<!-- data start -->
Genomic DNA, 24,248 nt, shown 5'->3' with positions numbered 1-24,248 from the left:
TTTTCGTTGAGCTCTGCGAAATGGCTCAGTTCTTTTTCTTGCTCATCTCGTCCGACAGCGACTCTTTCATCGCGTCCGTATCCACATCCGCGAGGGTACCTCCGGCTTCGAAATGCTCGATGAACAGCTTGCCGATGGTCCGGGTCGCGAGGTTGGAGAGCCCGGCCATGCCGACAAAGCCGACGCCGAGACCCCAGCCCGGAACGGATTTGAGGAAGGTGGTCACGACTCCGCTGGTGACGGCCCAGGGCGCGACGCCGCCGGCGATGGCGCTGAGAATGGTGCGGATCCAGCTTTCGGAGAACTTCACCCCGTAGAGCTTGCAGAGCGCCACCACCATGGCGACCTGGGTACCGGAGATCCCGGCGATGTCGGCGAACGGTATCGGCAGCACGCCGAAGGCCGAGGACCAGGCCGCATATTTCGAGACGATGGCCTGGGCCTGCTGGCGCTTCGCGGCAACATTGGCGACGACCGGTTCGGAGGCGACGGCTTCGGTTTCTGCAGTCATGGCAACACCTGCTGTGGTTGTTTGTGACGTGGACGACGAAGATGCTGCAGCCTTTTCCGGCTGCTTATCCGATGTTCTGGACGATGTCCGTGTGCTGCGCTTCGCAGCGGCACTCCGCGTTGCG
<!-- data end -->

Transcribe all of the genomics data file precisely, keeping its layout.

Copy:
Genomic DNA, 24,248 nt, shown 5'->3' with positions numbered 1-24,248 from the left:
TTTTCGTTGAGCTCTGCGAAATGGCTCAGTTCTTTTTCTTGCTCATCTCGTCCGACAGCGACTCTTTCATCGCGTCCGTATCCACATCCGCGAGGGTACCTCCGGCTTCGAAATGCTCGATGAACAGCTTGCCGATGGTCCGGGTCGCGAGGTTGGAGAGCCCGGCCATGCCGACAAAGCCGACGCCGAGACCCCAGCCCGGAACGGATTTGAGGAAGGTGGTCACGACTCCGCTGGTGACGGCCCAGGGCGCGACGCCGCCGGCGATGGCGCTGAGAATGGTGCGGATCCAGCTTTCGGAGAACTTCACCCCGTAGAGCTTGCAGAGCGCCACCACCATGGCGACCTGGGTACCGGAGATCCCGGCGATGTCGGCGAACGGTATCGGCAGCACGCCGAAGGCCGAGGACCAGGCCGCATATTTCGAGACGATGGCCTGGGCCTGCTGGCGCTTCGCGGCAACATTGGCGACGACCGGTTCGGAGGCGACGGCTTCGGTTTCTGCAGTCATGGCAACACCTGCTGTGGTTGTTTGTGACGTGGACGACGAAGATGCTGCAGCCTTTTCCGGCTGCTTATCCGATGTTCTGGACGATGTCCGTGTGCTGCGCTTCGCAGCGGCACTCCGCGTTGCG